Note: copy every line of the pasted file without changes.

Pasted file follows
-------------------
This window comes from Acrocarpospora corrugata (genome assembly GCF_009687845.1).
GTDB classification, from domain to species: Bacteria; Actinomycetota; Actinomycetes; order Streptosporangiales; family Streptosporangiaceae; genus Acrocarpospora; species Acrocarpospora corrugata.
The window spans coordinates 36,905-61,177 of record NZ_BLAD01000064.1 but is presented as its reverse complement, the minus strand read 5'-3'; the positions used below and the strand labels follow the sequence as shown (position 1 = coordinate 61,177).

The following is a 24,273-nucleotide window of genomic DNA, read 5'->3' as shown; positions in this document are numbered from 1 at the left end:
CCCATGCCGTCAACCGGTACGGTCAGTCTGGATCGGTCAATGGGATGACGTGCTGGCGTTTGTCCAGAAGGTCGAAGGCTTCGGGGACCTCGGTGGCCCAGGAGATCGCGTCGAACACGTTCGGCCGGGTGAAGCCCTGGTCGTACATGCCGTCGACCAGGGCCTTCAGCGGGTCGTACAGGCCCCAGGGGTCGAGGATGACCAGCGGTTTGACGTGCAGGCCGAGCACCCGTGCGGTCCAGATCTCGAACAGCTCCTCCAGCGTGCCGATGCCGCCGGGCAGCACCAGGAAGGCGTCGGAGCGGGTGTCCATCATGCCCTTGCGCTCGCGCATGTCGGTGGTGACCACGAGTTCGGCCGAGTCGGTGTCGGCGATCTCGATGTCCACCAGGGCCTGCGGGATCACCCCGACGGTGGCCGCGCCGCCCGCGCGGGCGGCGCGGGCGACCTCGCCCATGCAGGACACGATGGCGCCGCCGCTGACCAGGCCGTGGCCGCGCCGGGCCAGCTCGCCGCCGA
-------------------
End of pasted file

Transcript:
This window comes from Acrocarpospora corrugata (genome assembly GCF_009687845.1).
GTDB classification, from domain to species: Bacteria; Actinomycetota; Actinomycetes; order Streptosporangiales; family Streptosporangiaceae; genus Acrocarpospora; species Acrocarpospora corrugata.
The window spans coordinates 36,905-61,177 of record NZ_BLAD01000064.1 but is presented as its reverse complement, the minus strand read 5'-3'; the positions used below and the strand labels follow the sequence as shown (position 1 = coordinate 61,177).

The following is a 24,273-nucleotide window of genomic DNA, read 5'->3' as shown; positions in this document are numbered from 1 at the left end:
CCCATGCCGTCAACCGGTACGGTCAGTCTGGATCGGTCAATGGGATGACGTGCTGGCGTTTGTCCAGAAGGTCGAAGGCTTCGGGGACCTCGGTGGCCCAGGAGATCGCGTCGAACACGTTCGGCCGGGTGAAGCCCTGGTCGTACATGCCGTCGACCAGGGCCTTCAGCGGGTCGTACAGGCCCCAGGGGTCGAGGATGACCAGCGGTTTGACGTGCAGGCCGAGCACCCGTGCGGTCCAGATCTCGAACAGCTCCTCCAGCGTGCCGATGCCGCCGGGCAGCACCAGGAAGGCGTCGGAGCGGGTGTCCATCATGCCCTTGCGCTCGCGCATGTCGGTGGTGACCACGAGTTCGGCCGAGTCGGTGTCGGCGATCTCGATGTCCACCAGGGCCTGCGGGATCACCCCGACGGTGGCCGCGCCGCCCGCGCGGGCGGCGCGGGCGACCTCGCCCATGCAGGACACGATGGCGCCGCCGCTGACCAGGCCGTGGCCGCGCCGGGCCAGCTCGCCGCCGA